Effort Will Result in Historic Tribal Land Return While Creating Vital Public Access to Popular National Monument
In an innovative land-back project that centers Indigenous self-determination and land care, some 30,000 acres will be restored to the Penobscot Nation; TPL will seek to add critical road access to Katahdin Woods and Waters National Monument
The Penobscot Nation and Trust for Public Land (TPL) today announced a comprehensive plan for 31,367 acres in the Katahdin region of Maine that TPL acquired late last year.
The effort, when completed, will return nearly 30,000 acres of land taken from the Penobscot Nation in the nineteenth century. It will represent the largest land return between a U.S. based non-profit and a Tribal Nation and will center Indigenous self-determination around land care.
At the same time, TPL aspires to create vitally needed southern access to Katahdin Woods and Waters National Monument on the roads through the land.
“We are very excited to work with TPL towards this common goal of returning a portion of unceded lands back to the governance of the Penobscot Nation” said Penobscot Nation Chief Kirk Francis. “The Nation highly regards the East Branch of the Penobscot River and her tributaries. We are also ecstatic for the opportunity to explore and improve the aquatic and wildlife habitat within this parcel to conserve more land in the Katahdin region for our future generations.”
The historic move to convey significant acreage to the Penobscot Nation aligns with TPL’s commitment to support Tribal nations and Indigenous communities in their efforts to recover, restore, and protect their ancestral homelands.
“Trust for Public Land recognizes the profound and vital significance of returning land. It’s not just an isolated act, but a deep acknowledgment and reaffirmation of a timeless bond, a rich
history, and a promising future,” said Trust for Public Land President and CEO Diane Regas. “As we collaborate with the Penobscot Nation, the National Park Service, and local communities, we are driven by a shared vision: to honor and help restore the rich tapestry of Wabanaki connection to land and ensure that Katahdin Woods and Waters National Monument can be accessed and enjoyed by all.”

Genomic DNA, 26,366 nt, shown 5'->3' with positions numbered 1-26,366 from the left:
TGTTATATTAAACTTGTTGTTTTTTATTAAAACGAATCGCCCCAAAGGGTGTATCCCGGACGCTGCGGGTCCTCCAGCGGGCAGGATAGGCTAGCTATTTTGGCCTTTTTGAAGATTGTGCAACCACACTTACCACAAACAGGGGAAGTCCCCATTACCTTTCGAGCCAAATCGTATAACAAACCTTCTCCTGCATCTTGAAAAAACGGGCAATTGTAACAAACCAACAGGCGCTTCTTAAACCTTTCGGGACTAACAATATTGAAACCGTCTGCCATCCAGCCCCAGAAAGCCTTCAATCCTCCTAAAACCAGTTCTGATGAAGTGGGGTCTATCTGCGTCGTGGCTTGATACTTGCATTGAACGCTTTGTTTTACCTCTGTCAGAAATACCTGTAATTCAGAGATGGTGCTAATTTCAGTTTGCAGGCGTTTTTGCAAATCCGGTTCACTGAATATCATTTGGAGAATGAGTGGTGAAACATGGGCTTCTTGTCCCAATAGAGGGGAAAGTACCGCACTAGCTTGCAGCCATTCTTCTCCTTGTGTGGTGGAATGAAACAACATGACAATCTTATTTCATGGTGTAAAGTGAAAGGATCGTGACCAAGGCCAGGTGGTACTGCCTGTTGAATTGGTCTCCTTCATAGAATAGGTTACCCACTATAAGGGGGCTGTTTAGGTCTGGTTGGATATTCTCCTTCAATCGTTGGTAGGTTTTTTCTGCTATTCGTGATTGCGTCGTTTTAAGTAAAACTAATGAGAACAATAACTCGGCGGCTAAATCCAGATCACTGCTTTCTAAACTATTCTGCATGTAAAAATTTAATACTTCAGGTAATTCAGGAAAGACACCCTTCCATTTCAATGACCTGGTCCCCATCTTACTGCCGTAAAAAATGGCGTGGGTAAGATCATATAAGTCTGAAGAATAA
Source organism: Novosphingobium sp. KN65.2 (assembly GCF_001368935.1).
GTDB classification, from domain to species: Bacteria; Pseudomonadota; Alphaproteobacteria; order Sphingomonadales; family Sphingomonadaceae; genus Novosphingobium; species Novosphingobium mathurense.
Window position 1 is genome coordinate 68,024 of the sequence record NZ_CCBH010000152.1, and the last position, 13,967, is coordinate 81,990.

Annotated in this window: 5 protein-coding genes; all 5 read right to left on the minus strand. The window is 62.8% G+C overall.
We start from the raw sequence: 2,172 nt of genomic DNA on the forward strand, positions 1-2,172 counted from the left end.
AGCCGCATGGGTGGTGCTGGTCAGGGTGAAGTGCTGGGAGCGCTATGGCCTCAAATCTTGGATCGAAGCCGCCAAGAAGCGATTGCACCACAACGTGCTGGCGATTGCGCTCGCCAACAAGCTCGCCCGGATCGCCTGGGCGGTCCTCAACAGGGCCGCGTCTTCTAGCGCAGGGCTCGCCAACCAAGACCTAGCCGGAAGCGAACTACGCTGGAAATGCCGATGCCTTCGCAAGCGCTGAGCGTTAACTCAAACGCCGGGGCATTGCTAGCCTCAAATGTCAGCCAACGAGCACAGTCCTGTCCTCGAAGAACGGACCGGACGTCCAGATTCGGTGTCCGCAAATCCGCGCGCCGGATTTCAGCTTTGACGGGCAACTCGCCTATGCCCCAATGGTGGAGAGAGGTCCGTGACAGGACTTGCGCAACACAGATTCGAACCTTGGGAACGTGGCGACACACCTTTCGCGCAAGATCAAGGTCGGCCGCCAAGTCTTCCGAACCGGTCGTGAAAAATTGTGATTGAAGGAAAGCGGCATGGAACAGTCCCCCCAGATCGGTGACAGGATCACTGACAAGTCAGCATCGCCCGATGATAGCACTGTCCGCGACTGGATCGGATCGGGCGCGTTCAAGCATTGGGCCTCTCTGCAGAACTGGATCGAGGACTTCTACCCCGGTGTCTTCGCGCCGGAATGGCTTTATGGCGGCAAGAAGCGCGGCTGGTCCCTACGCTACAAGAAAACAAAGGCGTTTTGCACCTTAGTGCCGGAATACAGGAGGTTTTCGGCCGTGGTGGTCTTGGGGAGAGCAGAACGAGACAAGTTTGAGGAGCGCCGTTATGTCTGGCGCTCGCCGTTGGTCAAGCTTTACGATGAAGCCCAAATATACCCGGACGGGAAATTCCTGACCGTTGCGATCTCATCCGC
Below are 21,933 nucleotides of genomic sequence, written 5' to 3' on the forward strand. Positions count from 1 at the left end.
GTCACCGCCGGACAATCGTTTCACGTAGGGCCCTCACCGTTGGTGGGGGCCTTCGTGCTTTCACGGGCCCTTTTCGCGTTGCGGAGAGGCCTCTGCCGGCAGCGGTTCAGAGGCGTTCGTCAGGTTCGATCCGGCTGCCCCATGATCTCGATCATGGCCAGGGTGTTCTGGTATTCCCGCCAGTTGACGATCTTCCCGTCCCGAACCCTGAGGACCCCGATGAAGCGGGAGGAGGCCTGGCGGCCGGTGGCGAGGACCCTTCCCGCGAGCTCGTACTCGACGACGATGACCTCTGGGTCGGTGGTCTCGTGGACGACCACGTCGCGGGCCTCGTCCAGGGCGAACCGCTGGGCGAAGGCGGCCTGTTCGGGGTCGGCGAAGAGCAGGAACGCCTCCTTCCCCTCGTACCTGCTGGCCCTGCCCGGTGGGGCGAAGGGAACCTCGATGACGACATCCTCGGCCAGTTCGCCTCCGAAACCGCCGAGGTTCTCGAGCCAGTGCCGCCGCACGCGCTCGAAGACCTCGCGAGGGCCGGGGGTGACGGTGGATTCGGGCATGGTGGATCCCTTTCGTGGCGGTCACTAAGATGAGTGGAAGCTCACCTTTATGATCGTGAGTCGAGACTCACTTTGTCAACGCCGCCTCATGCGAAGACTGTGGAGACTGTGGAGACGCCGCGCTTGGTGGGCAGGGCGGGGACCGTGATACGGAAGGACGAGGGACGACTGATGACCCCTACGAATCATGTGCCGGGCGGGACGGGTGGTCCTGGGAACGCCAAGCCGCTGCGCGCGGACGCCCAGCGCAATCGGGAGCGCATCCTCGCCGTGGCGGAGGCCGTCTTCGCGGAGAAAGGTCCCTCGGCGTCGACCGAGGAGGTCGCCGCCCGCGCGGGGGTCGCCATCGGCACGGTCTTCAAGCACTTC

Today, members of the Wabanaki Nations — including Penobscot, Passamaquoddy, Maliseet, Mi’kmaq, and Abenaki communities — legally steward only one percent of their ancestral lands in Maine. The return of this land to the Penobscot Nation is part of a broader effort to recenter Wabanaki people and communities in land relationship and ownership. The intertribal Wabanaki Commission on Land and Stewardship, Psiw ut skitkamiq kignumin (the whole earth is our home), whose mission is to improve the health and well-being of Wabanaki people through a sustained effort to expand access, management, and ownership of lands to practice land-based cultures across Wabanaki homeland, helps guide this work.
The land contains abundant forests, wetlands, 53 miles of streams, and is situated near the base of Katahdin and within the Penobscot River watershed, which is considered sacred and vital to Penobscot community and culture.
It hosts productive forestland and recreational trails – both of which support local communities and economies – and the rivers, streams, wetlands, ponds, and forests on the property support diverse fish and wildlife. Because of its size, elevation, and biological diversity, the conservation and long-term stewardship of the property are pivotal to helping the region mitigate the impacts of climate change.